How documentation impacts VBPM, PQRS

In calendar year 2015, Medicare will begin phasing in a physician payment adjustment, the Value-Based Payment Modifier (VBPM), which will apply to all physicians by calendar year 2017. The VBPM awards or penalizes physicians in group or solo practices for quality and cost of care. A group is defined as 2 or more “eligible” clinicians (not just physicians) who have individual National Provider Identifier (NPI) numbers that bill under a single taxpayer identification number (TIN).

To be eligible for the VBPM, physicians must participate in Medicare's Physician Quality Reporting System (PQRS), which has provided incentive payments since 2007 to practices that report certain quality performance data to CMS. Only 36% of all physicians participated in the PQRS program during 2012, according to CMS. However, non-participation during 2014 will result in an automatic 4% reduction in 2016 physician fees; the penalty for non-participation in 2015 will be 6% of fees paid in 2017.

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Image from Thinkstock.

For successful participation in PQRS, hospitalists must report on at least 9 measures in at least 3 quality categories (domains) defined by CMS. Unfortunately, very few PQRS measures are consistent with hospitalist practices (Table 1); most are specialty-specific or focused on outpatient care. The Society of Hospital Medicine is currently working with CMS to define more appropriate hospitalist-specific measures.

In 2016, VBPM will reward or penalize participating physicians by as much as 2% of their fee schedule (see Table 2) based on quality and cost performance in 2014. In 2017, the VBPM adjustment range will be +4% to -4% based on 2015 performance. The reward incentive (but not the penalty) may be adjusted slightly based on Medicare cost projections for the applicable year. The best-performing clinicians may also be eligible for an additional 1% reward if their average patient risk/severity score ranks in the top 25th percentile, to help ensure that those who care for sicker patients aren't unfairly penalized. Expected distributions of VBPM in 2016 and 2017 are shown in Table 3. About 25% of clinicians will likely see some reward, 25% some penalty, and 50% no reward or penalty.

For the VBPM, quality of care is assessed using the reported PQRS performance measures and 3 additional outcome measures: all-cause 30-day readmissions; high admission rates for 3 acute conditions (bacterial pneumonia, urinary tract infection, and dehydration); and high admission rates for 3 chronic conditions (diabetes, chronic obstructive pulmonary disease/asthma, and heart failure). VBPM cost of care is measured by a single composite score combining per capita Medicare costs (including Parts A and B) and Medicare spending per beneficiary, then compared to a national mean of costs.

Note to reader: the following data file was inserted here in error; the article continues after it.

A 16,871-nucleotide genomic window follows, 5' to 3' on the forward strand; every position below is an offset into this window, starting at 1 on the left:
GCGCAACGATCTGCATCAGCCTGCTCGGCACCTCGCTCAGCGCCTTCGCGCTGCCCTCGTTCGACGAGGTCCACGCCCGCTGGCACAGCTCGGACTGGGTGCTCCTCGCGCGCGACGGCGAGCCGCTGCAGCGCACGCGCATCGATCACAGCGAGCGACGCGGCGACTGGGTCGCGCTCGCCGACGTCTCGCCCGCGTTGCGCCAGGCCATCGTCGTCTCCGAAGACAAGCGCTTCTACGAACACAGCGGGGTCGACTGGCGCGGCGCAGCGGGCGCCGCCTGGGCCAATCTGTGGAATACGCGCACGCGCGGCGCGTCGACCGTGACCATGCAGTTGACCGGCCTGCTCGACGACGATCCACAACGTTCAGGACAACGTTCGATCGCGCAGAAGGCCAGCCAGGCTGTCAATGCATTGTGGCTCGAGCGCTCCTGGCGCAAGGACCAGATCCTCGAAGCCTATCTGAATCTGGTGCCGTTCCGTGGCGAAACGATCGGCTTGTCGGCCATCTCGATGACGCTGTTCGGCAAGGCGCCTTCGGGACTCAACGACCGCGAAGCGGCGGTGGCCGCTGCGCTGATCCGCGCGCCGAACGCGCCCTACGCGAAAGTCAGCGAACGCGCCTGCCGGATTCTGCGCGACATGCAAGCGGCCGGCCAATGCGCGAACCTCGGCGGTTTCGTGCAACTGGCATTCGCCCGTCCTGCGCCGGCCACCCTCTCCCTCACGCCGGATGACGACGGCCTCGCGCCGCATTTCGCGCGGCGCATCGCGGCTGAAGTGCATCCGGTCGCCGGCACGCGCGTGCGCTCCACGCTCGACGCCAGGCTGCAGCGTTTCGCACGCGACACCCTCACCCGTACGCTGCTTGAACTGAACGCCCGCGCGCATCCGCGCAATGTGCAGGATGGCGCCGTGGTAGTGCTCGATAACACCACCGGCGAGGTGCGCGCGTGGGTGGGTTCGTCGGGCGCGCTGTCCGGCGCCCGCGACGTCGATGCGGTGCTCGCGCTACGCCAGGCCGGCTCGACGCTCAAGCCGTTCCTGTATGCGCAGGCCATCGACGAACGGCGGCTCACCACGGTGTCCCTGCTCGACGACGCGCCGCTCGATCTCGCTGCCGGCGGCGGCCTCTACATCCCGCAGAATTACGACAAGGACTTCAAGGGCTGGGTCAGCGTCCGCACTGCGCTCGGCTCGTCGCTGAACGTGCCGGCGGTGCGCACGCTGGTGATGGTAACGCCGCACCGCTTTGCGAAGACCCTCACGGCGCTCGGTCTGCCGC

So how do documentation and coding impact VBPM? The VBPM outcome and cost measures use ICD-9-CM coded data to determine if patients will be included in the measure, as well as to risk-adjust the analysis. The number of diagnoses and the severity of illness reflected by the codes determine the risk adjustment used to measure performance. Therefore, precise documentation is absolutely necessary to assign the correct codes that will accurately demonstrate severity of illness.

For example, in cases of urinary tract infection (UTI) or pneumonia, if sepsis is also diagnosed and present on admission, the case is excluded (not counted) as a UTI or pneumonia admission. If a patient is admitted for pneumonia, dehydration or UTI, a diagnosis of stage 5 chronic kidney disease (CKD) or ESRD excludes that case from the measure, so it will not count against the clinician. This is not the case if only “renal failure” or “renal insufficiency” is documented.

The VBPM program is just one example of CMS initiatives to align financial incentives for physicians and hospitals to meet quality-of-care measures. Hospitals are subject to similar measures under the Value-Based Purchasing program, the Hospital-Acquired Condition Reduction program, and the Hospital Readmission Reduction program. By 2017, these programs will impact up to 6% of the hospital's traditional Medicare inpatient revenue. Hospitals will be relying on precise documentation by physicians, particularly hospitalists, to avoid penalties.